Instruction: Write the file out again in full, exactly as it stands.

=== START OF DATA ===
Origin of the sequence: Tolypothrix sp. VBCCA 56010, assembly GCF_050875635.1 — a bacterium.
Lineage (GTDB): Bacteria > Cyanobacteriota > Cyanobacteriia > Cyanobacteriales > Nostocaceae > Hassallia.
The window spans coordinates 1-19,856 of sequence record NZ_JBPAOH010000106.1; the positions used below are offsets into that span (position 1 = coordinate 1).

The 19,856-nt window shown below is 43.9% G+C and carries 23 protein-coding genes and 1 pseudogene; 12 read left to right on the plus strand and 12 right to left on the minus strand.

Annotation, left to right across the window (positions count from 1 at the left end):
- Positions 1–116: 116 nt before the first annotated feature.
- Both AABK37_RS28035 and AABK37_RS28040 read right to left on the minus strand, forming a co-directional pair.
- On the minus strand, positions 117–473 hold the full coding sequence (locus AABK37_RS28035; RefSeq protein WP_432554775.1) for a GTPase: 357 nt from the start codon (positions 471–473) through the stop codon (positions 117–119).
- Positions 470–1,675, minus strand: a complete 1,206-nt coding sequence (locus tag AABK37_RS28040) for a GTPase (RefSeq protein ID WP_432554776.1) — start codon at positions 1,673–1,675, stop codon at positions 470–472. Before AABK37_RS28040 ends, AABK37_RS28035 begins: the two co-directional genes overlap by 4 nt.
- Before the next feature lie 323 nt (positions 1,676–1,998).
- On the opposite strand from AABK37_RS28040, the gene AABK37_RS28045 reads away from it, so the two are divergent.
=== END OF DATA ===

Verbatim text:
Origin of the sequence: Tolypothrix sp. VBCCA 56010, assembly GCF_050875635.1 — a bacterium.
Lineage (GTDB): Bacteria > Cyanobacteriota > Cyanobacteriia > Cyanobacteriales > Nostocaceae > Hassallia.
The window spans coordinates 1-19,856 of sequence record NZ_JBPAOH010000106.1; the positions used below are offsets into that span (position 1 = coordinate 1).

The 19,856-nt window shown below is 43.9% G+C and carries 23 protein-coding genes and 1 pseudogene; 12 read left to right on the plus strand and 12 right to left on the minus strand.

Annotation, left to right across the window (positions count from 1 at the left end):
- Positions 1–116: 116 nt before the first annotated feature.
- Both AABK37_RS28035 and AABK37_RS28040 read right to left on the minus strand, forming a co-directional pair.
- On the minus strand, positions 117–473 hold the full coding sequence (locus AABK37_RS28035; RefSeq protein WP_432554775.1) for a GTPase: 357 nt from the start codon (positions 471–473) through the stop codon (positions 117–119).
- Positions 470–1,675, minus strand: a complete 1,206-nt coding sequence (locus tag AABK37_RS28040) for a GTPase (RefSeq protein ID WP_432554776.1) — start codon at positions 1,673–1,675, stop codon at positions 470–472. Before AABK37_RS28040 ends, AABK37_RS28035 begins: the two co-directional genes overlap by 4 nt.
- Before the next feature lie 323 nt (positions 1,676–1,998).
- On the opposite strand from AABK37_RS28040, the gene AABK37_RS28045 reads away from it, so the two are divergent.